Kirkus Reviews
Actor and bestselling author Fry's (Stephen Fry in America, 2009, etc.) at times meandering but always charming memoir of "a late adolescence and early manhood crowded with incident." In this second installment of the author's ongoing autobiographical project, the British comedian tells the story of his student years at Cambridge and early professional life at BBC radio and television. After a youth filled with "suicide attempts, tantrums and madness" and a stint in prison for petty theft and fraud, Fry buckled down and demonstrated his ample intellect by winning a scholarship to read English at Queens' College. He immersed himself in the Cambridge arts scene and joined the prestigious Footlights Club, which had also nurtured the comic talents of Eric Idle and John Cleese. Fry also developed close and enduring friendships with such future luminaries of the stage and screen as Hugh Laurie and Emma Thompson. His voice and unrepentantly Wildean wit became signature trademarks, and although he "loved every single thing about acting," he found even greater success as a writer. While he was still an undergraduate, his comic play Latin! played to sold-out audiences at the 1980 Edinburgh Fringe Festival. Five years later, his revised version of the musical Me and My Gal became an award-winning smash hit on Broadway and London's West End and the vehicle that propelled him from BBC respectability and into stardom. Punctuating the detailed accounts of Fry's professional triumphs are the funny, at times heartbreaking revelations that truly define him. With humility, he describes his tooth-destroying sugar addiction, financial excesses and the "vulnerability, fear, insecurity, doubt, inadequacy, puzzlement and inability to cope" he hid from others and that would eventually lead him down even more destructive paths than those he had already traveled as a youth. Confessional humor at its warm and wicked best.
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Product Details

  • ISBN-13: 9781468301489
  • Publisher: Overlook TP
  • Publication date: 9/25/2012
  • Pages: 448
  • Sales rank: 224,795
  • Product dimensions: 5.40 (w) x 7.90 (h) x 1.10 (d)

Meet the Author

Stephen Fry

Stephen Fry is an actor, producer, director, and writer who has starred in numerous TV series including Blackadder, Jeeves & Wooster, and the sketch show A Bit of Fry & Laurie. He is the bestselling author of four novels as well as several works of nonfiction.
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Table of Contents

Illustrations ix

Introduction 1

C is for C12H22O11 for Cereal, for Candy, for Caries, for Cavities, for Carbohydrates, for Calories 5

C is for Cigarettes for Convict, for Cundall, for Corporal Punishment, for Common Pursuit, for Cessation 24

1 College to Colleague 65

Cambridge 65

College and Class 73

Chess, Classics, Classical Composers, Curiosity and Cheating 80

Caledonia 1 123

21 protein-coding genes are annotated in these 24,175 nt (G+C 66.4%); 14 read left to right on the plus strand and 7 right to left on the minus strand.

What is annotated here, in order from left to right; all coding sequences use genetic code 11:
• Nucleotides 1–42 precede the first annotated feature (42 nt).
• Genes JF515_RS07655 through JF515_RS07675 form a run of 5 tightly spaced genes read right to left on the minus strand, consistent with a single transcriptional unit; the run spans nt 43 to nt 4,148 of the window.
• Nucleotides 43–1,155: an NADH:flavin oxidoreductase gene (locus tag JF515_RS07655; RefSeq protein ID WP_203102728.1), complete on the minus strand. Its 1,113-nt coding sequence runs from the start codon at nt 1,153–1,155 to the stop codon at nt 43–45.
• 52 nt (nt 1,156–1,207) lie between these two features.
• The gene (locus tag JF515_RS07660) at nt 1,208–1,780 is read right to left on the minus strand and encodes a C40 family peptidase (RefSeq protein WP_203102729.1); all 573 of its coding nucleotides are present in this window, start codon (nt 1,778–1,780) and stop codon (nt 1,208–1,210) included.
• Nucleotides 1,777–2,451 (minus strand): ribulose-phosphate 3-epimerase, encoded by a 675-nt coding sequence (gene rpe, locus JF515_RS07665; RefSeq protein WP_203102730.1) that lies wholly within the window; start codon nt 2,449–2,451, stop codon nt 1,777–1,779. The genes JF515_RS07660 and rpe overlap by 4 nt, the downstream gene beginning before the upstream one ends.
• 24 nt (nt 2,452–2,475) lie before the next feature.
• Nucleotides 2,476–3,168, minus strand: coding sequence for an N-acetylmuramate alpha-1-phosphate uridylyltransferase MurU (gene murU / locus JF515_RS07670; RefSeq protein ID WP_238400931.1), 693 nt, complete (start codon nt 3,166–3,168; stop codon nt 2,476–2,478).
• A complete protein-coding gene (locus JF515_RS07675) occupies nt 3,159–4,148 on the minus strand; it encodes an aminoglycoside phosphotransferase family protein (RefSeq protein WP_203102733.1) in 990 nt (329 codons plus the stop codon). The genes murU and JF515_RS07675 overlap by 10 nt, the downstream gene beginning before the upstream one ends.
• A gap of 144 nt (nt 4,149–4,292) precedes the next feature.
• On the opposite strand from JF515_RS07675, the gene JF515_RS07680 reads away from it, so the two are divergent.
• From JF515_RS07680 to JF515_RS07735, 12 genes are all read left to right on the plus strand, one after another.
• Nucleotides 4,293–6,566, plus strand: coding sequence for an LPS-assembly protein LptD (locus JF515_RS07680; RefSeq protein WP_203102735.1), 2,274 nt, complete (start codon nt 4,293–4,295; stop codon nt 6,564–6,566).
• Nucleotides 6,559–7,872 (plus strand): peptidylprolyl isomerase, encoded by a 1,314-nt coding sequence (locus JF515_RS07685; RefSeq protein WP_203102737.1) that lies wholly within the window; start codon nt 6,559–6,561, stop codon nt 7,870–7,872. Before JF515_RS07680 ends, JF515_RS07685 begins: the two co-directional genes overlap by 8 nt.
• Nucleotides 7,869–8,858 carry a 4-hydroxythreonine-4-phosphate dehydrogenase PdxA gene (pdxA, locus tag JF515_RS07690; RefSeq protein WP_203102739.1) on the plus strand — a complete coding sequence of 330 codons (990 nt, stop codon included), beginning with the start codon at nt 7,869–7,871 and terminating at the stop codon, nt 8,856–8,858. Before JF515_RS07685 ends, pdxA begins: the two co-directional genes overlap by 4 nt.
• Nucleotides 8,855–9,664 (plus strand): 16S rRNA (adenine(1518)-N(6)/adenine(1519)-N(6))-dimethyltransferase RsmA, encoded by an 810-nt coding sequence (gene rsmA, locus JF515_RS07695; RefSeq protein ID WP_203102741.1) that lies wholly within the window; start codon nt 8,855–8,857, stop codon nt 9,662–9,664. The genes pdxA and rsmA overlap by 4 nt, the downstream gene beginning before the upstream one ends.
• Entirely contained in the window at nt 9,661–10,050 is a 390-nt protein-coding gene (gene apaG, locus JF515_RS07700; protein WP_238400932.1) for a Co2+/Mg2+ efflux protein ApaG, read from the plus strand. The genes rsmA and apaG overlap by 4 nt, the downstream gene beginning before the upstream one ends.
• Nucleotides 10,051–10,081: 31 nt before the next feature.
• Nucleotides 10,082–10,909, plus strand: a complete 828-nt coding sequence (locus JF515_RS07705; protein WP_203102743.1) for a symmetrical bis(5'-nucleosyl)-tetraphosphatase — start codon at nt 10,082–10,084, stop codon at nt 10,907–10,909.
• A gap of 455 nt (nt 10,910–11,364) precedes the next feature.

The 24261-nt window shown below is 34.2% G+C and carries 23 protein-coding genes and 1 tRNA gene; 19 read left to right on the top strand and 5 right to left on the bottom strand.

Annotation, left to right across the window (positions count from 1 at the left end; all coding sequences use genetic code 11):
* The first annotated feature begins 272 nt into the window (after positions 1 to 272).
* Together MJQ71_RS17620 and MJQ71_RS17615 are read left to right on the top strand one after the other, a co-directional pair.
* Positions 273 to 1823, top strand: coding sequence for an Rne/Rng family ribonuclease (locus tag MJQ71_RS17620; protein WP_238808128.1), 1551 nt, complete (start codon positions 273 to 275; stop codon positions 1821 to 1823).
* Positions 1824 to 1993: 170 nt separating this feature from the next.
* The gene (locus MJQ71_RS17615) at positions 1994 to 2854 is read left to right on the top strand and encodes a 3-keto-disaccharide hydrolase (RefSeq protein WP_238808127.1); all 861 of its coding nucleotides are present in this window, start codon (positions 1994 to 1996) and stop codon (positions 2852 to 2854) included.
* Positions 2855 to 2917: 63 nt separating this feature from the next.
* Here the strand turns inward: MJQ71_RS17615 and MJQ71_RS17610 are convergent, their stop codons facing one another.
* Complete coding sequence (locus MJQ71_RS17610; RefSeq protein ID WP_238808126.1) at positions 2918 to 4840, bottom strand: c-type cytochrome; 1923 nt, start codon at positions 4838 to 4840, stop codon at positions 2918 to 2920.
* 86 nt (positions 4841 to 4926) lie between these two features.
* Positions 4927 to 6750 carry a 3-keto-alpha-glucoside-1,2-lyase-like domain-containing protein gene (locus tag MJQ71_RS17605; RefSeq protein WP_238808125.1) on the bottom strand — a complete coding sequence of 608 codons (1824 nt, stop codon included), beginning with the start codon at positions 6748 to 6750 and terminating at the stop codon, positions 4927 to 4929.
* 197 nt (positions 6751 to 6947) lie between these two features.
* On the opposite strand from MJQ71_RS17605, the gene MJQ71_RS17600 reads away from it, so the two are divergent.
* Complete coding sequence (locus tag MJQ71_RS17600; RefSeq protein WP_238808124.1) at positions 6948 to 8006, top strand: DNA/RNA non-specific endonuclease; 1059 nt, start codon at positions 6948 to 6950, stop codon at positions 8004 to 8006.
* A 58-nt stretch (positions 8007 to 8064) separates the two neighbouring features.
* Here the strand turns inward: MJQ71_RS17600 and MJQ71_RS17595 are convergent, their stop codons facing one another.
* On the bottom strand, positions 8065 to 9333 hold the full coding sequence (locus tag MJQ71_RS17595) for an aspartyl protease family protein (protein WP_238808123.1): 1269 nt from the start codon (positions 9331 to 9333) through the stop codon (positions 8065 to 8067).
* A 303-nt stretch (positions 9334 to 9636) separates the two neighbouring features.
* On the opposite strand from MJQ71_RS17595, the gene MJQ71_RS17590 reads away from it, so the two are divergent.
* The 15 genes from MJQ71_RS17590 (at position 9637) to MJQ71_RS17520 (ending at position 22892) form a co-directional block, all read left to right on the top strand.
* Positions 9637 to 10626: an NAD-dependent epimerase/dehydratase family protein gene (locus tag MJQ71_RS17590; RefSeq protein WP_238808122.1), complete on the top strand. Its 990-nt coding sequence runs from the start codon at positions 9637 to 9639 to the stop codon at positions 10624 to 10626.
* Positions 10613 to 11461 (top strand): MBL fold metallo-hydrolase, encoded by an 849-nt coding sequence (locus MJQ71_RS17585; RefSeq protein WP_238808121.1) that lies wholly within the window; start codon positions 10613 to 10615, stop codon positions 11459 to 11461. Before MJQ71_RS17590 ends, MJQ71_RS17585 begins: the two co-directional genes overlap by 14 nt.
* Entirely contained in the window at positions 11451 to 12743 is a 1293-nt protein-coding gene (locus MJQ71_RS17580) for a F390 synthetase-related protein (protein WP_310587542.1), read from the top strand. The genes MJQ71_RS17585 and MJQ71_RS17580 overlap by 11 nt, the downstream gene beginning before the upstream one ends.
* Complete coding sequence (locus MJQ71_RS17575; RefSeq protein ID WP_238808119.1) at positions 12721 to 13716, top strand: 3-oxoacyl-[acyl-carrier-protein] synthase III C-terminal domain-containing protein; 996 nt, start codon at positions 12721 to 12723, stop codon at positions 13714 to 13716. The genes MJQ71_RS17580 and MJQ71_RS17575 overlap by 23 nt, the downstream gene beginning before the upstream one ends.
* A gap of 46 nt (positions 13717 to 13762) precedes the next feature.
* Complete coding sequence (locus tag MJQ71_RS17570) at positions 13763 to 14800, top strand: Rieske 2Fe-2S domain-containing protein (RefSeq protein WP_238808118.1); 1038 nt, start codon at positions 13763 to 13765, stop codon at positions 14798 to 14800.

Cherubs, Coming Out, Continent 130

Challenge 1 137

Corpus Christening 141

Chariots 1 144

Caledonia 2 152

Conveniences 157

Committees 161

Cycle 165

Comedy Colleague, Collaborator and Comrade 165

Continuity and Clubroom 172

Comedy Credits 179

Cooke 182

Chariots 2 186

Corpsing Chorus 188

Cellar Tapes and Celebration 190

Cheerio, Cambridge 195

Caledonia 3 197

2 Comedy 201

Carry on Capering 202

Clash of Cultures 204

Chelsea, Coleherne Clones and Conscience 220

Colonel and Coltrane 227

Computer 1 232

Commercial 234

Create! 238

Car 243

Challenge 2 245

Cinema 249

Church and Chekhov 254

Cockney Capers 258

Chichester 1 270

Crises of Confidence 275

Celebrity 280

Commercials, Covent Garden, Compact Discs, Cappuccinos and Croissants 291

Crystal Cube 295

Columnist 299

Cryptic in Connecticut 300

Contortionist 305

Critics and Couriers 310

Confirmed Celibate 318

Characters and the Corporation 325

Colonel and Mrs Chichester 335

Computer 2 341

Conspicuous Consumption 350

Country Cottages, Cheques, Credit Cards and Classic Cars 350

Carlton Club Crustiness 372

Courtly Comedy 382

Cora Christmas, Cassidy, C4, Clapless Clapham, Cheeky Chappies and Coltrane's Cock 390

Clipper Class, Côte Basque and Choreography 409

C 425

Acknowledgements 427

Index 429

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Customer Reviews

Average Rating 3.5
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Sort by: Showing all of 3 Customer Reviews
  • Anonymous

    Posted August 17, 2013

    Not so much an autobiography as a shallow and grossly extended t

    Not so much an autobiography as a shallow and grossly extended talk show act. Fry meets no one who isn't famous, goes no where that isn't glamorous, does nothing that isn't important to the Nation's cultural heritage, and manages to end up as shallow as when he started.

    0 out of 1 people found this review helpful.

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  • Anonymous

    Posted February 24, 2013

    No text was provided for this review.

  • Anonymous

    Posted January 24, 2012

    No text was provided for this review.